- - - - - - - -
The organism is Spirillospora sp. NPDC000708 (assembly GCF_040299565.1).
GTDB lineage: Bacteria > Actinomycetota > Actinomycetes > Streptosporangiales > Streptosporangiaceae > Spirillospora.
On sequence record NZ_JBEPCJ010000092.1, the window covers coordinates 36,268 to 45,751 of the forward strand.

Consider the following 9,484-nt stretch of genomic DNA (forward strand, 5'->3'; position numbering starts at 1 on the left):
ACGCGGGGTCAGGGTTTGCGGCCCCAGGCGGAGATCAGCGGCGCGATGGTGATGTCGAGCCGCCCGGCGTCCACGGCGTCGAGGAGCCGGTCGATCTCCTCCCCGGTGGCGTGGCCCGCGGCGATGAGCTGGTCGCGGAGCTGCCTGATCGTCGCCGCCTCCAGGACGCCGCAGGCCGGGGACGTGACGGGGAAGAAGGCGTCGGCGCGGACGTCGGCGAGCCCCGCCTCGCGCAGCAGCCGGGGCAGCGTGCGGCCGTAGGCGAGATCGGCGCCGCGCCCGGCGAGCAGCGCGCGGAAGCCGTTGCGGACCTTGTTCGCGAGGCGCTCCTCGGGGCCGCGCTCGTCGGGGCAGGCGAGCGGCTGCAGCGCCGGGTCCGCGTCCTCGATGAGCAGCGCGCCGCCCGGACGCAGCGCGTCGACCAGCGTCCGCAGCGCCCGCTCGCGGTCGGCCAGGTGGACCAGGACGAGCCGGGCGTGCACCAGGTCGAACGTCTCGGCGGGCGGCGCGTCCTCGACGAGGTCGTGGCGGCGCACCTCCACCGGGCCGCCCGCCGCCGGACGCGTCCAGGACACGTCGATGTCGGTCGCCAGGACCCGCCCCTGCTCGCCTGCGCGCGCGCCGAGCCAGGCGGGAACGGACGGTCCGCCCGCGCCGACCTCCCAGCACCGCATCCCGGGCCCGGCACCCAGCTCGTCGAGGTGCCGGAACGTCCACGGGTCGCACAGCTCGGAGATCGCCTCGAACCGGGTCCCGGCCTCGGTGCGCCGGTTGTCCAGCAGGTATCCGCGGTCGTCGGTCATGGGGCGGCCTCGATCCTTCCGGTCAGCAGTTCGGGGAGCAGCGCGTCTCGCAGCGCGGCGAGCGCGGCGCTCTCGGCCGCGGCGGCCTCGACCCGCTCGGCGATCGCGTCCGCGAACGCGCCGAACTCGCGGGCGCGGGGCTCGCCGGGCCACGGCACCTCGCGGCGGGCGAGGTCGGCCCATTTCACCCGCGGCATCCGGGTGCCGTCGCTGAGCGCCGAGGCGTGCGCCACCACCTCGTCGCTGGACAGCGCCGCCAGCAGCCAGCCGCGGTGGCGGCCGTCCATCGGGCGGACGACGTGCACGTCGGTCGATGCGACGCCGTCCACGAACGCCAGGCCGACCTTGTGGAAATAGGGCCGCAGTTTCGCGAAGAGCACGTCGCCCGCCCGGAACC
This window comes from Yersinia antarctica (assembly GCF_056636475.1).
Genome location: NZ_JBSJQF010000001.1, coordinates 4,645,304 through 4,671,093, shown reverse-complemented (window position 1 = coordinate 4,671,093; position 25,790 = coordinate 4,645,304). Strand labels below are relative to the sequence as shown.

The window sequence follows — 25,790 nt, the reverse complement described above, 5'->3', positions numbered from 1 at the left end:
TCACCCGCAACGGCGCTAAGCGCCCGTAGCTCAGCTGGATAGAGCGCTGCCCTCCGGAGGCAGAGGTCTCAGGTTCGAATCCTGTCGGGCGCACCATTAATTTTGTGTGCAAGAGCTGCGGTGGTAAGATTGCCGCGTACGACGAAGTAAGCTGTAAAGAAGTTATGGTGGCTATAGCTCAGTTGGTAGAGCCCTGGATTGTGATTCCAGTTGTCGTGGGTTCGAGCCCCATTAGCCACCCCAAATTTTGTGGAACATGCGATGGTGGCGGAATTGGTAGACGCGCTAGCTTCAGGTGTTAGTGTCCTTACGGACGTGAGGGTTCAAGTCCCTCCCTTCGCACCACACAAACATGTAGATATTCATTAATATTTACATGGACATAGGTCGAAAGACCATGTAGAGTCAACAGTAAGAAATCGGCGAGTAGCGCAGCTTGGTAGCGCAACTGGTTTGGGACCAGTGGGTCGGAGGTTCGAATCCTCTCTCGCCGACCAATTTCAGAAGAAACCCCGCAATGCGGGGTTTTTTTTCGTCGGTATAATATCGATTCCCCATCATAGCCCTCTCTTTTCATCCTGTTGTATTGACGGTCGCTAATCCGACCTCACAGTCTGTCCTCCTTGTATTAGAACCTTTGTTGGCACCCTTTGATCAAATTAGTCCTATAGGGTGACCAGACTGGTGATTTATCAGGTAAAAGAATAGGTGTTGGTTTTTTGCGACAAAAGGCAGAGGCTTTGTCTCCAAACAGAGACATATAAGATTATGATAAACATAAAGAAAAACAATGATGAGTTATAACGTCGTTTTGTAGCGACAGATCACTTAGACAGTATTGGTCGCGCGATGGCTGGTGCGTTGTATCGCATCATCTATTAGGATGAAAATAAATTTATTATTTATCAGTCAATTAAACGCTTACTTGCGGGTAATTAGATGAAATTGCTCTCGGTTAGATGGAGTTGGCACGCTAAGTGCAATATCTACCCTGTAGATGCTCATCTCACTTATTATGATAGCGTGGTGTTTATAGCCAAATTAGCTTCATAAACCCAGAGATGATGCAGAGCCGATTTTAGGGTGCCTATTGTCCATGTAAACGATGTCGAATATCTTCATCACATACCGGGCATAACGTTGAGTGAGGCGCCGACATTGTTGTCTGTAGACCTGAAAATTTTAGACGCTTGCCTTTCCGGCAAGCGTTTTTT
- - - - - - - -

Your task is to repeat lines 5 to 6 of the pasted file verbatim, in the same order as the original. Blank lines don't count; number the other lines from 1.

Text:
ACGCGGGGTCAGGGTTTGCGGCCCCAGGCGGAGATCAGCGGCGCGATGGTGATGTCGAGCCGCCCGGCGTCCACGGCGTCGAGGAGCCGGTCGATCTCCTCCCCGGTGGCGTGGCCCGCGGCGATGAGCTGGTCGCGGAGCTGCCTGATCGTCGCCGCCTCCAGGACGCCGCAGGCCGGGGACGTGACGGGGAAGAAGGCGTCGGCGCGGACGTCGGCGAGCCCCGCCTCGCGCAGCAGCCGGGGCAGCGTGCGGCCGTAGGCGAGATCGGCGCCGCGCCCGGCGAGCAGCGCGCGGAAGCCGTTGCGGACCTTGTTCGCGAGGCGCTCCTCGGGGCCGCGCTCGTCGGGGCAGGCGAGCGGCTGCAGCGCCGGGTCCGCGTCCTCGATGAGCAGCGCGCCGCCCGGACGCAGCGCGTCGACCAGCGTCCGCAGCGCCCGCTCGCGGTCGGCCAGGTGGACCAGGACGAGCCGGGCGTGCACCAGGTCGAACGTCTCGGCGGGCGGCGCGTCCTCGACGAGGTCGTGGCGGCGCACCTCCACCGGGCCGCCCGCCGCCGGACGCGTCCAGGACACGTCGATGTCGGTCGCCAGGACCCGCCCCTGCTCGCCTGCGCGCGCGCCGAGCCAGGCGGGAACGGACGGTCCGCCCGCGCCGACCTCCCAGCACCGCATCCCGGGCCCGGCACCCAGCTCGTCGAGGTGCCGGAACGTCCACGGGTCGCACAGCTCGGAGATCGCCTCGAACCGGGTCCCGGCCTCGGTGCGCCGGTTGTCCAGCAGGTATCCGCGGTCGTCGGTCATGGGGCGGCCTCGATCCTTCCGGTCAGCAGTTCGGGGAGCAGCGCGTCTCGCAGCGCGGCGAGCGCGGCGCTCTCGGCCGCGGCGGCCTCGACCCGCTCGGCGATCGCGTCCGCGAACGCGCCGAACTCGCGGGCGCGGGGCTCGCCGGGCCACGGCACCTCGCGGCGGGCGAGGTCGGCCCATTTCACCCGCGGCATCCGGGTGCCGTCGCTGAGCGCCGAGGCGTGCGCCACCACCTCGTCGCTGGACAGCGCCGCCAGCAGCCAGCCGCGGTGGCGGCCGTCCATCGGGCGGACGACGTGCACGTCGGTCGATGCGACGCCGTCCACGAACGCCAGGCCGACCTTGTGGAAATAGGGCCGCAGTTTCGCGAAGAGCACGTCGCCCGCCCGGAACC
This window comes from Yersinia antarctica (assembly GCF_056636475.1).